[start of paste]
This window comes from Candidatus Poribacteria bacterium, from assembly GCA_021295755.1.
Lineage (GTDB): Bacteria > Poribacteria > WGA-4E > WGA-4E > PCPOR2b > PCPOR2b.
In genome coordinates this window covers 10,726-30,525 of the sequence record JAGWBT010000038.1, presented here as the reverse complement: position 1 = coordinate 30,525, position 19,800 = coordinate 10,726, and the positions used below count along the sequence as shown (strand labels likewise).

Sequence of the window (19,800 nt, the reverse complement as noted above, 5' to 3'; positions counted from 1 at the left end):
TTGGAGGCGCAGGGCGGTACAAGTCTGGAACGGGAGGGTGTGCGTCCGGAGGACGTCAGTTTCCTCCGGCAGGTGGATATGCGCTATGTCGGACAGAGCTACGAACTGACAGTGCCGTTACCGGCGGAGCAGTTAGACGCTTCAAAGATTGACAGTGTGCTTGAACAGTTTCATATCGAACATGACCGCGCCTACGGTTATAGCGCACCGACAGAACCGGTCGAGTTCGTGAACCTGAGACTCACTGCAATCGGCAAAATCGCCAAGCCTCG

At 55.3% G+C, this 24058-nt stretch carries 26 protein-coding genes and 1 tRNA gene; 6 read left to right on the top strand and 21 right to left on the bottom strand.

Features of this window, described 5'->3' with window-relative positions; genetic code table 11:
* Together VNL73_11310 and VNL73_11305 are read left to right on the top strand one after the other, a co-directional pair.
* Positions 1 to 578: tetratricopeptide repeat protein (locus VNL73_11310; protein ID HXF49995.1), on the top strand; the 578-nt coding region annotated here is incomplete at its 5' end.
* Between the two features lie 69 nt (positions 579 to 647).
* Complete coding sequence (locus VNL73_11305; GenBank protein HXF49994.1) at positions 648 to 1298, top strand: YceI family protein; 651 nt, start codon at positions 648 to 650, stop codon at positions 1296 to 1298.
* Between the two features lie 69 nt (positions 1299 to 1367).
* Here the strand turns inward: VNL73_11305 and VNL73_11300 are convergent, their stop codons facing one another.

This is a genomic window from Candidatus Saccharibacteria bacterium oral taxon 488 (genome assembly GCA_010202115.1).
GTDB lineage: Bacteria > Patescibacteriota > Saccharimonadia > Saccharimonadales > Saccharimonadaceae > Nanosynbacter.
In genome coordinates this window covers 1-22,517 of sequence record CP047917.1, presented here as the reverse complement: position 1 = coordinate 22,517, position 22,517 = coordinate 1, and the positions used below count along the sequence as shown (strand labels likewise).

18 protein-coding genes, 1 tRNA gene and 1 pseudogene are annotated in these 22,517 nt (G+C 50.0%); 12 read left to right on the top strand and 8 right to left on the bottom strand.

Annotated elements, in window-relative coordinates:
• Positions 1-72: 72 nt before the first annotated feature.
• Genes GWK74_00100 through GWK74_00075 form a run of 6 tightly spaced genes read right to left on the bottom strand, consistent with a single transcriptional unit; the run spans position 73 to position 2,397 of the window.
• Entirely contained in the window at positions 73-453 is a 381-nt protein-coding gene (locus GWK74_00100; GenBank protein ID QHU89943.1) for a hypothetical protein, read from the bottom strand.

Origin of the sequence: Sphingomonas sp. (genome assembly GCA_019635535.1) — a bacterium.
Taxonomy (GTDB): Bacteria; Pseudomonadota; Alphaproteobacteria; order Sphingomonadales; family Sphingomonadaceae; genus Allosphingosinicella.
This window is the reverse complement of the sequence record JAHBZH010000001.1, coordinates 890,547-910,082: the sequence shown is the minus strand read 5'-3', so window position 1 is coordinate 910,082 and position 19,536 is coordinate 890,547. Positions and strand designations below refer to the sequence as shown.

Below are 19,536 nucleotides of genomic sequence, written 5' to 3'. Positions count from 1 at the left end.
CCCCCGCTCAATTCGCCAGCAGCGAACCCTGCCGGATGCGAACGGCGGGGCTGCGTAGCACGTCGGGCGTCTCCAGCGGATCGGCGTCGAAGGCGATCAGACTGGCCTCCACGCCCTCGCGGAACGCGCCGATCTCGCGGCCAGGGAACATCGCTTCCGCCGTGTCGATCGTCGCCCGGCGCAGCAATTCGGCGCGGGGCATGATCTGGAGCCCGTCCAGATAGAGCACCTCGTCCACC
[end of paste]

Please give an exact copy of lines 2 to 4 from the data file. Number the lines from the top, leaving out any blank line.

Lineage (GTDB): Bacteria > Poribacteria > WGA-4E > WGA-4E > PCPOR2b > PCPOR2b.
In genome coordinates this window covers 10,726-30,525 of the sequence record JAGWBT010000038.1, presented here as the reverse complement: position 1 = coordinate 30,525, position 19,800 = coordinate 10,726, and the positions used below count along the sequence as shown (strand labels likewise).

Sequence of the window (19,800 nt, the reverse complement as noted above, 5' to 3'; positions counted from 1 at the left end):